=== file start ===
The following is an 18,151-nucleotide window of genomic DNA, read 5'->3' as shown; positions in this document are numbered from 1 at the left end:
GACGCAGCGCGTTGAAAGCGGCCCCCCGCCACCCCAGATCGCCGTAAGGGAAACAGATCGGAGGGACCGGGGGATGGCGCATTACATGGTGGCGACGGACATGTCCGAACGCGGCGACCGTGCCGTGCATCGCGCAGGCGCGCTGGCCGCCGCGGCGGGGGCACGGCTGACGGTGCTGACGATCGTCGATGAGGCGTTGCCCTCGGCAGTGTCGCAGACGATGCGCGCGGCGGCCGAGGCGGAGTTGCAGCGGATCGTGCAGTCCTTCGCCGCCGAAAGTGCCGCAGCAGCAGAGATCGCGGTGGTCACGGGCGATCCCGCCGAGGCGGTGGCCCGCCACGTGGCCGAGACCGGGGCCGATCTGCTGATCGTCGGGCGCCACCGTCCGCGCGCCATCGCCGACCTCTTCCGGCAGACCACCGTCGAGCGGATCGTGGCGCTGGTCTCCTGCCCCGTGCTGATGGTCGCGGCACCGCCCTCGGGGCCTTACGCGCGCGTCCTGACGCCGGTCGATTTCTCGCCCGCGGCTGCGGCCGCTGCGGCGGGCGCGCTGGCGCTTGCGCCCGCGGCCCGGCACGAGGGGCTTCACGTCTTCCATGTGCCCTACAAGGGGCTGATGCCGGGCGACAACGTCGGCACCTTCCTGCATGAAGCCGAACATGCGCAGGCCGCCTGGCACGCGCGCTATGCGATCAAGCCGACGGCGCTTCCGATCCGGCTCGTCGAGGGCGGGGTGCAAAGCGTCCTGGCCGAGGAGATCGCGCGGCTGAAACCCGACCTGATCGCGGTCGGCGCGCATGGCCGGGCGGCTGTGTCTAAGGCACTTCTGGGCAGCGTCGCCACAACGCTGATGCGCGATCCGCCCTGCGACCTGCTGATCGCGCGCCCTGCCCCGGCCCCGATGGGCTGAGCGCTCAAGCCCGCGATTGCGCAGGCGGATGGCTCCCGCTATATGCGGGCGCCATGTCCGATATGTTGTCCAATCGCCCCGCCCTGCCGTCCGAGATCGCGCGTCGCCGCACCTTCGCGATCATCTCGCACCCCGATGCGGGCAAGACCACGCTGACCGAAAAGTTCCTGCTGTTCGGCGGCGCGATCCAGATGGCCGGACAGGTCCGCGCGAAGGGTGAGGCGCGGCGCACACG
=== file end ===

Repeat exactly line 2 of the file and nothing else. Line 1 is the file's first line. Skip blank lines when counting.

GACGCAGCGCGTTGAAAGCGGCCCCCCGCCACCCCAGATCGCCGTAAGGGAAACAGATCGGAGGGACCGGGGGATGGCGCATTACATGGTGGCGACGGACATGTCCGAACGCGGCGACCGTGCCGTGCATCGCGCAGGCGCGCTGGCCGCCGCGGCGGGGGCACGGCTGACGGTGCTGACGATCGTCGATGAGGCGTTGCCCTCGGCAGTGTCGCAGACGATGCGCGCGGCGGCCGAGGCGGAGTTGCAGCGGATCGTGCAGTCCTTCGCCGCCGAAAGTGCCGCAGCAGCAGAGATCGCGGTGGTCACGGGCGATCCCGCCGAGGCGGTGGCCCGCCACGTGGCCGAGACCGGGGCCGATCTGCTGATCGTCGGGCGCCACCGTCCGCGCGCCATCGCCGACCTCTTCCGGCAGACCACCGTCGAGCGGATCGTGGCGCTGGTCTCCTGCCCCGTGCTGATGGTCGCGGCACCGCCCTCGGGGCCTTACGCGCGCGTCCTGACGCCGGTCGATTTCTCGCCCGCGGCTGCGGCCGCTGCGGCGGGCGCGCTGGCGCTTGCGCCCGCGGCCCGGCACGAGGGGCTTCACGTCTTCCATGTGCCCTACAAGGGGCTGATGCCGGGCGACAACGTCGGCACCTTCCTGCATGAAGCCGAACATGCGCAGGCCGCCTGGCACGCGCGCTATGCGATCAAGCCGACGGCGCTTCCGATCCGGCTCGTCGAGGGCGGGGTGCAAAGCGTCCTGGCCGAGGAGATCGCGCGGCTGAAACCCGACCTGATCGCGGTCGGCGCGCATGGCCGGGCGGCTGTGTCTAAGGCACTTCTGGGCAGCGTCGCCACAACGCTGATGCGCGATCCGCCCTGCGACCTGCTGATCGCGCGCCCTGCCCCGGCCCCGATGGGCTGAGCGCTCAAGCCCGCGATTGCGCAGGCGGATGGCTCCCGCTATATGCGGGCGCCATGTCCGATATGTTGTCCAATCGCCCCGCCCTGCCGTCCGAGATCGCGCGTCGCCGCACCTTCGCGATCATCTCGCACCCCGATGCGGGCAAGACCACGCTGACCGAAAAGTTCCTGCTGTTCGGCGGCGCGATCCAGATGGCCGGACAGGTCCGCGCGAAGGGTGAGGCGCGGCGCACACG